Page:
Due to these contradictory results, we attempted to deduce the true branching order by purging recombinant sites (see Experimental procedures) and then testing all possible topologies of both purged and unpurged maximum likelihood trees by the Shimodaira–Hasegawa likelihood test (S–H test), and by likelihood mapping according to quartet puzzling (Strimmer and von Haeseler, 1997). According to the S–H test, the unpurged topology where A/B1 branched at the same time as B2/D received the strongest statistical support, but it was not significantly better than a tree in which D was ancestral (Table 1). The likelihood of this topology was only approximately 70% according to quartet puzzling versus 20% for (A,B2)-(B1,D) (Fig. 3A, left). After purging recombinant sites, the data yielded a higher consistency index and a lower Homoplasy ratio (see below), and the major groups were more clearly defined (Fig. 3B and Fig. S1). In this case, D is ancestral and A branched contemporaneously with B1; but again, the most likely branching order was not significantly better than other topologies (Table 1, Fig. 3B, left). We were also unable to resolve the branching order of the groups by comparing two-group clades with an outgroup, either in purged or unpurged trees (data not shown), and phylogenetic trees of sequences from all 463 strains yielded results comparable to those limited to the 72 strains from the ECOR collection.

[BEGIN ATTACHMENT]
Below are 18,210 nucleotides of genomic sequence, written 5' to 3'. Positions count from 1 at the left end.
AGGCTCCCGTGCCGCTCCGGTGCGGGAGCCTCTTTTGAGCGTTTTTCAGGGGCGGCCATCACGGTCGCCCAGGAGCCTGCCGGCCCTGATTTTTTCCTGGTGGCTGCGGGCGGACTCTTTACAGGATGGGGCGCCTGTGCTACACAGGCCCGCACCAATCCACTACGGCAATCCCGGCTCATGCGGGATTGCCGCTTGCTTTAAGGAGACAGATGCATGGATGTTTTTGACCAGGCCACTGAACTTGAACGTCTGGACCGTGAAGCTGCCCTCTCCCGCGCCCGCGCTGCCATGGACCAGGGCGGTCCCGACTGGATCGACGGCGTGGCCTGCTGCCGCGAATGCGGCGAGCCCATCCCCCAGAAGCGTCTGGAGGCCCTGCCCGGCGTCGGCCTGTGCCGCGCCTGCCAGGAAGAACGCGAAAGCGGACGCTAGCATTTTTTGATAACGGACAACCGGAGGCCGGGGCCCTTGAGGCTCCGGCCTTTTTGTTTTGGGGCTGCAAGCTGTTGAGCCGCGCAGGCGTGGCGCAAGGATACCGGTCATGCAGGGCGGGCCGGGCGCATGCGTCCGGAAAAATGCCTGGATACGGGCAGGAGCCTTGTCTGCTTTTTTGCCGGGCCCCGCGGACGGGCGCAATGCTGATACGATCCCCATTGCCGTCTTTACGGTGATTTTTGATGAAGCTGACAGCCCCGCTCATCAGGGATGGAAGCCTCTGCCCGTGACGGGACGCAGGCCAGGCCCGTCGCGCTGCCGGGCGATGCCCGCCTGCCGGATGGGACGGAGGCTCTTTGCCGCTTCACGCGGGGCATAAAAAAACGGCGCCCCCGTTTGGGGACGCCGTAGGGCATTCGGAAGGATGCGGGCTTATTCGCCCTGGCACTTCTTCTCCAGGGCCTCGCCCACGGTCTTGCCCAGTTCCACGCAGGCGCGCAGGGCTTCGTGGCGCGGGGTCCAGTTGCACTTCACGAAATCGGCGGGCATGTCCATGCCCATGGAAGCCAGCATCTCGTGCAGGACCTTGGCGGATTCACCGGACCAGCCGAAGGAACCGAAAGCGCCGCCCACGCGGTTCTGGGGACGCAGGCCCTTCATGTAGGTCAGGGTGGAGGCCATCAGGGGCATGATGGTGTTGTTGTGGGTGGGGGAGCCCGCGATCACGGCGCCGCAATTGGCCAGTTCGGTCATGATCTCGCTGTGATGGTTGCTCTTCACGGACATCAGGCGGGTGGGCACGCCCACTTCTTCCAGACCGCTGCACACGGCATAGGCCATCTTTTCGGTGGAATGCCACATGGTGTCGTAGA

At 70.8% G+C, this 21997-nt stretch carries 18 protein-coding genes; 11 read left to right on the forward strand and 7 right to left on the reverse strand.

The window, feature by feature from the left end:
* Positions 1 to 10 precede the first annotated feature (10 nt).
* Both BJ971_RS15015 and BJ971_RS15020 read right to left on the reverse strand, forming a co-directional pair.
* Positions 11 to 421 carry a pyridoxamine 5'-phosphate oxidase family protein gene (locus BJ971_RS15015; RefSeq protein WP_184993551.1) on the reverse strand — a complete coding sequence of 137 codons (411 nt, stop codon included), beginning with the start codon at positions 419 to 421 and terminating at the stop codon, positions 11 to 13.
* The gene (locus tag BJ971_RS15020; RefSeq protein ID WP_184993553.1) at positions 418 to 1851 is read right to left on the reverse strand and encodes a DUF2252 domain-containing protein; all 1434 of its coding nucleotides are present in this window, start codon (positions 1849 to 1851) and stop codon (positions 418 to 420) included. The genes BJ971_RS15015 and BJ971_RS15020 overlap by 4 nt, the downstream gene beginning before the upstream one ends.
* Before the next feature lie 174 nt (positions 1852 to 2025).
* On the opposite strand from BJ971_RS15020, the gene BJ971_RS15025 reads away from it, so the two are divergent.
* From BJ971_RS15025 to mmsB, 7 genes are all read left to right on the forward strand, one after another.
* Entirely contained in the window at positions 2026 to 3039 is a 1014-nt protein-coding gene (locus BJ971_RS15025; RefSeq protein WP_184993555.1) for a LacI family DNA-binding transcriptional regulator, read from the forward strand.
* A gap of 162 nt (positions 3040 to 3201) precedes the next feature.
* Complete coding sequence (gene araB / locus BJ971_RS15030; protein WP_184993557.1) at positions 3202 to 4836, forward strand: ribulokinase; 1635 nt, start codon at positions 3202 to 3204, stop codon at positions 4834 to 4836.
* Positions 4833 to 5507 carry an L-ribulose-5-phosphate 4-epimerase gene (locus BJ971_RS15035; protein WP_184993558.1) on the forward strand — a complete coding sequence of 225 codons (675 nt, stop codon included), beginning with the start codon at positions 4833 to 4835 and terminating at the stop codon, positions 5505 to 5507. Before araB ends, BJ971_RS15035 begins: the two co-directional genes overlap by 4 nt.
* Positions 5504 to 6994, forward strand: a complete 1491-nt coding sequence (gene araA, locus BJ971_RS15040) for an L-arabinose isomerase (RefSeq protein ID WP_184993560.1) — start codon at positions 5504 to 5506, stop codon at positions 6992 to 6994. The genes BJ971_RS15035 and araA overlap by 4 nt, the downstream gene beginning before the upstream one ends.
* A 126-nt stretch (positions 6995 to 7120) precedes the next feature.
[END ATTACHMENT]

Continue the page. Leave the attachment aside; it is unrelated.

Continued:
Table 1.  Shimodaira–Hasegawa tests of constrained maximum likelihood trees using the GTR+G+I model.
TreeTopology–Ln LDiff – Ln LP
  1. The tests were computed using paup*and bootstraps were calculated on the basis of 1000 replicates. The top half of the table is for unpurged data and the bottom, for purged data.

1(Z205,(A,(B1,(D,B2))))7353.18 7.900.222
2(Z205,(B1,(A,(D,B2))))7345.61 0.330.778
3(Z205,(B2,(D,(A,B1))))7353.39 8.110.190
5(Z205,((A,B1),(D,B2)))7345.55 0.270.802